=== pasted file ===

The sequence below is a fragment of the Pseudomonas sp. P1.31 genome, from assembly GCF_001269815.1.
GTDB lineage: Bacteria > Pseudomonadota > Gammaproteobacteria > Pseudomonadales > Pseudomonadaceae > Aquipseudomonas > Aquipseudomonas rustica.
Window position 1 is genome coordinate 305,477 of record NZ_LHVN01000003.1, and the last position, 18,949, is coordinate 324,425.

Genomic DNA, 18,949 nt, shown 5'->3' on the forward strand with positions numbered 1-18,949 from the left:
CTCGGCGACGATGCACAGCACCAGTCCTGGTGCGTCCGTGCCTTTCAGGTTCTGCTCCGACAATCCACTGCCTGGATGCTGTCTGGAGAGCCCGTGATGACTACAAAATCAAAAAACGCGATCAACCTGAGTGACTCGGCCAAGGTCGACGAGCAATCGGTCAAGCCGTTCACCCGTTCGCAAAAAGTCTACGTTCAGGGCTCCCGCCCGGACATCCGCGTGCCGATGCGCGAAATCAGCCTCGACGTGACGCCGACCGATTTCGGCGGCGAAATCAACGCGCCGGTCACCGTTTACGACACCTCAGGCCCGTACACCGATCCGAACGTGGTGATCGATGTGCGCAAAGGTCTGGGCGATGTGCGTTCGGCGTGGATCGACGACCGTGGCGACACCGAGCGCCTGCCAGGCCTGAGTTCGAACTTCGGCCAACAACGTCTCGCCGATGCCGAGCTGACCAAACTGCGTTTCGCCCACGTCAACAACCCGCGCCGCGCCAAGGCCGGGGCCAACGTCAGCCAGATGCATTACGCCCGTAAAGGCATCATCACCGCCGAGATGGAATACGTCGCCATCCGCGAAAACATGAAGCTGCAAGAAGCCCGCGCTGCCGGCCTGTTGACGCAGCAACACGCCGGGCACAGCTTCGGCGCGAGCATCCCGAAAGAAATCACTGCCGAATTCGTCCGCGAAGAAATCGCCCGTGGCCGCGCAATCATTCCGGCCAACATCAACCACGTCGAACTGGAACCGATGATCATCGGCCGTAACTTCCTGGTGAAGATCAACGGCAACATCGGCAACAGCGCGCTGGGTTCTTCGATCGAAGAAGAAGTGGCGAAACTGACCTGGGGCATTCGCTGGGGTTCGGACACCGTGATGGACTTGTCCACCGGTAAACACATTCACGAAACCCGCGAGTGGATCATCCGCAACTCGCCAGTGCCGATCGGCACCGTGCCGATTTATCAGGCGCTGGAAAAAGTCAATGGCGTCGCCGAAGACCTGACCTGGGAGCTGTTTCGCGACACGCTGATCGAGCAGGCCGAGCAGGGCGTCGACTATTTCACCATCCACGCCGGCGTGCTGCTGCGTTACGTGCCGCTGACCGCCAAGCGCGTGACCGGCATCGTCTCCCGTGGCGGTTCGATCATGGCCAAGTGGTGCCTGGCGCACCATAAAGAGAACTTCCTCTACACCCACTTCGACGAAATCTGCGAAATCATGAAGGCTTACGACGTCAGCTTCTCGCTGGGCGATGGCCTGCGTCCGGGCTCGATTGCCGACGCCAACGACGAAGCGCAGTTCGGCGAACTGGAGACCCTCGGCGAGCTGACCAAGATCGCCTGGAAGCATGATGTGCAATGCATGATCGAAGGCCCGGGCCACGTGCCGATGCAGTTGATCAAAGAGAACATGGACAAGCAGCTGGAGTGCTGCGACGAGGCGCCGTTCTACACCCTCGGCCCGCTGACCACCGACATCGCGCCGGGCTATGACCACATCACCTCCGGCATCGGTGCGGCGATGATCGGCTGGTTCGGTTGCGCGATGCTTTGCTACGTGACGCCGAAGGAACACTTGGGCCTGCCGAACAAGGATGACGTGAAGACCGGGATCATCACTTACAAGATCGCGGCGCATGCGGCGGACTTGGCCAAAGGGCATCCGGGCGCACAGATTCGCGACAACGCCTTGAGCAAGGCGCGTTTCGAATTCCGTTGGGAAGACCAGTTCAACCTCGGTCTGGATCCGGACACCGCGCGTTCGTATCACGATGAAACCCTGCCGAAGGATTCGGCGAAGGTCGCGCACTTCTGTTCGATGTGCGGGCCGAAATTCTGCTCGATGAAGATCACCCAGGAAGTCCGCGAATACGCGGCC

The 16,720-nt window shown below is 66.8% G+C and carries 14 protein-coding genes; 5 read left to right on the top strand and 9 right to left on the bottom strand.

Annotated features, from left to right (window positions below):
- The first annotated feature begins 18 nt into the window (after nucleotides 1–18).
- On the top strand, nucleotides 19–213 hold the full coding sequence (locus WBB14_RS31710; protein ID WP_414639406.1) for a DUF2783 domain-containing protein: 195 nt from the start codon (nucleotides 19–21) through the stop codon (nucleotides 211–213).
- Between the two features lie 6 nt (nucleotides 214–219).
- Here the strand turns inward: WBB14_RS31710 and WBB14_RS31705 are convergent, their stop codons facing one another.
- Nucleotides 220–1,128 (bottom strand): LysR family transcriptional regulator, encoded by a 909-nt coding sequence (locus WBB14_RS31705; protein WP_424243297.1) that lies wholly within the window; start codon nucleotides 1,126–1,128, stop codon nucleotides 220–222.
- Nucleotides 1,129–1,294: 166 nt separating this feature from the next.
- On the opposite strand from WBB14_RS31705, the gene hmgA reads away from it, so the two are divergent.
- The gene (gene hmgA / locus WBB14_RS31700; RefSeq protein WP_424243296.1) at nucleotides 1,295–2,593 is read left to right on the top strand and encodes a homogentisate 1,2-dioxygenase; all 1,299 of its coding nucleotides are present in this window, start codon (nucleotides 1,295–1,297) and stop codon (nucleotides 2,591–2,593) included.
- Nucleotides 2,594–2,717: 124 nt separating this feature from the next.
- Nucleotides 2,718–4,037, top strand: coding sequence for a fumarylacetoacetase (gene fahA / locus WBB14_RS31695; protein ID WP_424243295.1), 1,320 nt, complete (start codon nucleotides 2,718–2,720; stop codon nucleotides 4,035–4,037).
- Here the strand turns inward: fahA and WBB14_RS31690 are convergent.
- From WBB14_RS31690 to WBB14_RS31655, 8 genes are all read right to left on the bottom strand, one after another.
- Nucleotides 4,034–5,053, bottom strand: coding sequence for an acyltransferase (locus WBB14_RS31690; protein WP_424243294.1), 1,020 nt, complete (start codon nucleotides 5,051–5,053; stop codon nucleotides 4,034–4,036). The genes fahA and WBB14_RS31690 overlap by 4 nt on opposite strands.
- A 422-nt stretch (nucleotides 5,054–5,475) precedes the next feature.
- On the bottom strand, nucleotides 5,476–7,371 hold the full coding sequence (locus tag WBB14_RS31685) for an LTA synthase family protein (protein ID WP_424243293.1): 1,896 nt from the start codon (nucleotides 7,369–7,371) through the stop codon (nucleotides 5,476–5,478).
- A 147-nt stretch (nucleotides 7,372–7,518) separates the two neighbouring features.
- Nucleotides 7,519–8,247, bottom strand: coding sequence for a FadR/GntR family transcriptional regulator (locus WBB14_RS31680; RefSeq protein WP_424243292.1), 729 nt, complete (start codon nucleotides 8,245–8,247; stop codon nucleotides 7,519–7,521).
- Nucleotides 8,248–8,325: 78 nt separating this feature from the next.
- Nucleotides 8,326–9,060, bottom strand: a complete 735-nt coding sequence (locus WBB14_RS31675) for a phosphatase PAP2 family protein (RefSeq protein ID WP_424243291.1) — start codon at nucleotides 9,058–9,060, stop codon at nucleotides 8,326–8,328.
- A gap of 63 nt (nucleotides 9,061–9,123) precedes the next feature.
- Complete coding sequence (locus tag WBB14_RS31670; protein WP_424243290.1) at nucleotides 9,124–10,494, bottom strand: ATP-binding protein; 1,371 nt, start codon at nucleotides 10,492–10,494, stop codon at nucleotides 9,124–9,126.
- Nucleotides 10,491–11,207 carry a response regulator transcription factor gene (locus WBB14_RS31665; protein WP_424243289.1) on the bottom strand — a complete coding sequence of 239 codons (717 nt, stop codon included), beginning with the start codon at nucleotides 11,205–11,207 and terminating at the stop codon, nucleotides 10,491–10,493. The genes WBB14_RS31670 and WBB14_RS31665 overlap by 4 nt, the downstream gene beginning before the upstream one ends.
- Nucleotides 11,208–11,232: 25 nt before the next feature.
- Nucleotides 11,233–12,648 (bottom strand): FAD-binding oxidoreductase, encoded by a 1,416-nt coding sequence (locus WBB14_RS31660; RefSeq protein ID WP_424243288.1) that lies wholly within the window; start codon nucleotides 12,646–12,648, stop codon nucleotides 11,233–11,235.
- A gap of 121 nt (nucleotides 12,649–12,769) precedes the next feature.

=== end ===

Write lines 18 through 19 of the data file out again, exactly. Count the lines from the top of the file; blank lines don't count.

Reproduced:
- Here the strand turns inward: fahA and WBB14_RS31690 are convergent.
- From WBB14_RS31690 to WBB14_RS31655, 8 genes are all read right to left on the bottom strand, one after another.